Fight for the future

Polite Plea: After almost seven years and 7,000 articles, the number of stories is slowing down. Time and developers move on, but I'll always be posting, as the Vita becomes the new Dreamcast.
However, I do need a new Vita as my launch day model is starting to show its age. Please consider clicking an ad to help my new Vita fund!
Once reached, hopefully in time for Christmas, I will remove all adverts, leaving this island of Vita life an ad-free oasis!

Wednesday, May 25, 2016

Review: Downwell

You want retro? I'll give you retro, consider a mashup of Jumping Jak (expect on its head, so Falling Jak) and Bombjack and you kind of have the ingredients for Moppin's Downwell. In design terms it looks so simple, but as with the best true indie classics, the execution is fiendish and fantastic at the same time.
The simple but cunning mechanic is in the hero's boots, these fire a range of weaponry depending on what you pick up on the way down, helping arrest your fall and dealing death. This, along with a vicious range of nasties make for on-the-fall tactical decision making, even as you try to dodge, fire and grab the bonus gems. Red is the key color here, enemies with a red top will hurt you if you fall on them, those with a red bottom cost you life if you jump up and those that are all red - RUN!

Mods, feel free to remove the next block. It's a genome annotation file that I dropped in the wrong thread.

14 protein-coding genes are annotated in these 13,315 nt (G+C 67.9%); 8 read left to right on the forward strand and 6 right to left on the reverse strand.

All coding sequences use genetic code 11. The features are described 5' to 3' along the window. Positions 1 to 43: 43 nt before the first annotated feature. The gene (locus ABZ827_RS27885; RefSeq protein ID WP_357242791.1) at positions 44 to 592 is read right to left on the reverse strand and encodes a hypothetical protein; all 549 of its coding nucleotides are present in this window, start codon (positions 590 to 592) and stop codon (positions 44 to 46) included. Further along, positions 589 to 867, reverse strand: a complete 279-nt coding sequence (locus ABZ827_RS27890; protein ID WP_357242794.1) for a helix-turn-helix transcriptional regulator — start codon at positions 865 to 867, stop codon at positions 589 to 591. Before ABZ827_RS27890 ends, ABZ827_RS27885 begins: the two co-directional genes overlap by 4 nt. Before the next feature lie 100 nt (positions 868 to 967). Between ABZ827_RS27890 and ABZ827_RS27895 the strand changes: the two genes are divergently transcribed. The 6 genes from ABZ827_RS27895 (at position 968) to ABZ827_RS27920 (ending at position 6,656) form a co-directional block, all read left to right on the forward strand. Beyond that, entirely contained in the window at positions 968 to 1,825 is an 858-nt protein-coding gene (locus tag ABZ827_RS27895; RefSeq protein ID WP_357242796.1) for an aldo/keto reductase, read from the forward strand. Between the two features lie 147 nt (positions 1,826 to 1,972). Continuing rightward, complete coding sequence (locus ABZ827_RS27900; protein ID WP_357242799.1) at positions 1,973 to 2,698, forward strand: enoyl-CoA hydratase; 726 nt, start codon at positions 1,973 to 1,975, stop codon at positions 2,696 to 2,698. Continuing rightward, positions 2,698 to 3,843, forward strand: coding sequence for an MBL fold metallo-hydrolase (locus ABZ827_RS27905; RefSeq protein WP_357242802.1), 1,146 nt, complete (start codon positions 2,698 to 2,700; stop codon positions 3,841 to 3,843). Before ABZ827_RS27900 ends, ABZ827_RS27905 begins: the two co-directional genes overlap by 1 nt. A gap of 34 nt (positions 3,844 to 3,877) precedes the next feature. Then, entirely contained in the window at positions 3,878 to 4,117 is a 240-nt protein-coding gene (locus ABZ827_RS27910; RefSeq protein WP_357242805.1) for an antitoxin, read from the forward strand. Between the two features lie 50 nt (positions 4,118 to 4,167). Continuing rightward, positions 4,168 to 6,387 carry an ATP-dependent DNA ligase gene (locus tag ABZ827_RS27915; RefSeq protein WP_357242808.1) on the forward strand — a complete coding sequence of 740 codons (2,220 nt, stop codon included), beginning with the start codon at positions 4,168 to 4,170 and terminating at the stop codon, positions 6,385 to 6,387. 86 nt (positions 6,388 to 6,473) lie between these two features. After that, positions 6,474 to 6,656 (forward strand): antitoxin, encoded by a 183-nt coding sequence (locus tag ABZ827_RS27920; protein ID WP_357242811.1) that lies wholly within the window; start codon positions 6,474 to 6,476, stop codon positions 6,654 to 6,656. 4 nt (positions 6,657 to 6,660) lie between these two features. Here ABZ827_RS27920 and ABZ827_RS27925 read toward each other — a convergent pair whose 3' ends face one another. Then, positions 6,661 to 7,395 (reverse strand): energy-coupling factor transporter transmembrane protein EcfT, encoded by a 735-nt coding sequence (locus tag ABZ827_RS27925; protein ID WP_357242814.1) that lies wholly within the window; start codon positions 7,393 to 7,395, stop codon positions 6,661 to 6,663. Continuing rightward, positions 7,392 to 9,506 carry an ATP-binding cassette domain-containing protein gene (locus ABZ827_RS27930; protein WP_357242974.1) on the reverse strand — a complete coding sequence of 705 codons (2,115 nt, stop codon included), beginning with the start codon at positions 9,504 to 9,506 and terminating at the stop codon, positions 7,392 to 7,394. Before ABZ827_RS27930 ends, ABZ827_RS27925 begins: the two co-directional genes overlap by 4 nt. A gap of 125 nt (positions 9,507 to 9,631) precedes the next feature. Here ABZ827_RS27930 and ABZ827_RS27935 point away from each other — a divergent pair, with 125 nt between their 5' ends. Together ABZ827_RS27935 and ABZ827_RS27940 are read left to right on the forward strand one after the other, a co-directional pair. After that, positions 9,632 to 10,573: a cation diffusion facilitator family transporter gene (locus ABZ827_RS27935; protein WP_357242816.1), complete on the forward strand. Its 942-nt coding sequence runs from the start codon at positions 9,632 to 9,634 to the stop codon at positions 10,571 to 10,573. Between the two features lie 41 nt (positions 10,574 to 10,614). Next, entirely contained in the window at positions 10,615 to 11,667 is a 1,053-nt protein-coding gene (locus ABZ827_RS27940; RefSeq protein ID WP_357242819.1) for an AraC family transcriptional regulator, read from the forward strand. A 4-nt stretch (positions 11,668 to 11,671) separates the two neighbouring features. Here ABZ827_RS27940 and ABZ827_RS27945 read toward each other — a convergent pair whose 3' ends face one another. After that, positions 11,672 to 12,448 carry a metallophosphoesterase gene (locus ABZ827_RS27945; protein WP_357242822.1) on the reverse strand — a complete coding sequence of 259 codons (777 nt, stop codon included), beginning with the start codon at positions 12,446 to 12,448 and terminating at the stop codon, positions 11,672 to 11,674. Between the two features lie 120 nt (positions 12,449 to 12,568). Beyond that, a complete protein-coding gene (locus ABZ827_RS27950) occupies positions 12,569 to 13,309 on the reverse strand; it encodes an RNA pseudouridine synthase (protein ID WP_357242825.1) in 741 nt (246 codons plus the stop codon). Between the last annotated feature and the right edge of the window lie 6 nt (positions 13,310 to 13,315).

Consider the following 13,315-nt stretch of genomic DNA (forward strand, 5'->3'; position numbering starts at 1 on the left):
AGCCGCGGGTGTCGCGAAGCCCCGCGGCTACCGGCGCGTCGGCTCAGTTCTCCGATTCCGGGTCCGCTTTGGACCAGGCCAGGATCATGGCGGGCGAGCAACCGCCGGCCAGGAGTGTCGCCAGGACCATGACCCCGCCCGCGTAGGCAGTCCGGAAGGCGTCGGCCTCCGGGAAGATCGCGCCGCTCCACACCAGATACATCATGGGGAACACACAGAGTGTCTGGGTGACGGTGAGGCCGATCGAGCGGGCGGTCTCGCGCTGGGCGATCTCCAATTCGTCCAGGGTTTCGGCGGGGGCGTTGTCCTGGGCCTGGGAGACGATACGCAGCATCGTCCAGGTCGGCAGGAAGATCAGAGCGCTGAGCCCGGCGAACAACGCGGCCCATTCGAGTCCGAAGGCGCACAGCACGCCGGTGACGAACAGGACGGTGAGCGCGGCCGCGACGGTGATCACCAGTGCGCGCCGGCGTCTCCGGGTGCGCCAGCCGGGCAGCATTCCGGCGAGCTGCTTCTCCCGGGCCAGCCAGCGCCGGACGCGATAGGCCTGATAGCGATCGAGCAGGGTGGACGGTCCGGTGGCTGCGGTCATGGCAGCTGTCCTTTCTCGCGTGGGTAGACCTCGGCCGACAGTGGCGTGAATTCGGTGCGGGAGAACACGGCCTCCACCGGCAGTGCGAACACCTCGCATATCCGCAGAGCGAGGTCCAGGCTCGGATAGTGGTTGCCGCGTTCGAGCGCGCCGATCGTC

The game is best played in Tate mode, holding the Vita long ways. Although the Vita's headphone port becomes a bit of a sticking point if you're playing with cans that have a chunky plug. Still, you can configure the controls to something comfortable for you. You can also change the colour scheme and your default style of character to add some variety (or just more lives).

Down With the Skids

Then, its on with the plummeting, as you try to stay alive, across four worlds of mad descent. This is old-school gaming, tricky from level one and much harder the further you get. At the end of each level you get to choose an extra power-up to help you along the way and stores are accessible in each level, if you're in the right place, or able to react to reach the entrance.

Naturally, what starts out as simple bits of platform soon become spiky traps as you move on through the catacomb levels into the deeper, darker places of Downwell. In later levels, the things throw stuff at you, and those early spiky snails now look positively cute!

Clarity of thought is required to get anywhere in the game, you need to remember what's above you when you jump, what could be below as you fall, and be on the look out for threats and opportunities on all sides, all while dropping into a procedurally generated black hole in the earth, managing your meagre firepower and looking for upgrades.

Simple and genius gaming, Downwell is an example of what one person can do, no need for high-mesh polys or a budget of billions. Developer Devolver helped bring the game west and to a wide audience including the Vita. If 1,000 truly indie developers are inspired by Downwell, and make similar experiences with their own unique features, they could help feed the Vita for another year or two.

That's important, as is supporting the game, even if you think Spectrum level pixels are below you, consider Downwell arrives on Vita just six months after its iOS debut - anything that shrinks the, often massive, gap has to be good.

Score: 9/10
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Price: £3.99
Developer: Moppin
Publisher: Devolver
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